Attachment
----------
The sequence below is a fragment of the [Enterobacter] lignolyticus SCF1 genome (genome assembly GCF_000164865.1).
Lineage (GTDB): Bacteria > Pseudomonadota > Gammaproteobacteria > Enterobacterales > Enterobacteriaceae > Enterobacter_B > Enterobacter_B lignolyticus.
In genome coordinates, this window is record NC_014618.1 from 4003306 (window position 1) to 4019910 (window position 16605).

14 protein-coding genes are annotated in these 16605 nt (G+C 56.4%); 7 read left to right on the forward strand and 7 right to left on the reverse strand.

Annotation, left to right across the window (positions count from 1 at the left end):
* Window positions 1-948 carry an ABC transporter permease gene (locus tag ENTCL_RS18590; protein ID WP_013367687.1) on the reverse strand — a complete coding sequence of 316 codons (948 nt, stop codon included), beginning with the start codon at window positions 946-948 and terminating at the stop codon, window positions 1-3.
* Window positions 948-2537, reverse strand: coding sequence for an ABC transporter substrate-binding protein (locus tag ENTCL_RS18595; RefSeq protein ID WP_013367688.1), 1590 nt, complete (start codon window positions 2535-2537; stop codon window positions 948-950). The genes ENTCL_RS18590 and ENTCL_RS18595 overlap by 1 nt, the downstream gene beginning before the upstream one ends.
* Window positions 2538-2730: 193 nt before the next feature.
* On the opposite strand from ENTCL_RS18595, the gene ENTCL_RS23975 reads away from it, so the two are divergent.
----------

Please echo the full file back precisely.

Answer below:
The sequence below is a fragment of the [Enterobacter] lignolyticus SCF1 genome (genome assembly GCF_000164865.1).
Lineage (GTDB): Bacteria > Pseudomonadota > Gammaproteobacteria > Enterobacterales > Enterobacteriaceae > Enterobacter_B > Enterobacter_B lignolyticus.
In genome coordinates, this window is record NC_014618.1 from 4003306 (window position 1) to 4019910 (window position 16605).

14 protein-coding genes are annotated in these 16605 nt (G+C 56.4%); 7 read left to right on the forward strand and 7 right to left on the reverse strand.

Annotation, left to right across the window (positions count from 1 at the left end):
* Window positions 1-948 carry an ABC transporter permease gene (locus tag ENTCL_RS18590; protein ID WP_013367687.1) on the reverse strand — a complete coding sequence of 316 codons (948 nt, stop codon included), beginning with the start codon at window positions 946-948 and terminating at the stop codon, window positions 1-3.
* Window positions 948-2537, reverse strand: coding sequence for an ABC transporter substrate-binding protein (locus tag ENTCL_RS18595; RefSeq protein ID WP_013367688.1), 1590 nt, complete (start codon window positions 2535-2537; stop codon window positions 948-950). The genes ENTCL_RS18590 and ENTCL_RS18595 overlap by 1 nt, the downstream gene beginning before the upstream one ends.
* Window positions 2538-2730: 193 nt before the next feature.
* On the opposite strand from ENTCL_RS18595, the gene ENTCL_RS23975 reads away from it, so the two are divergent.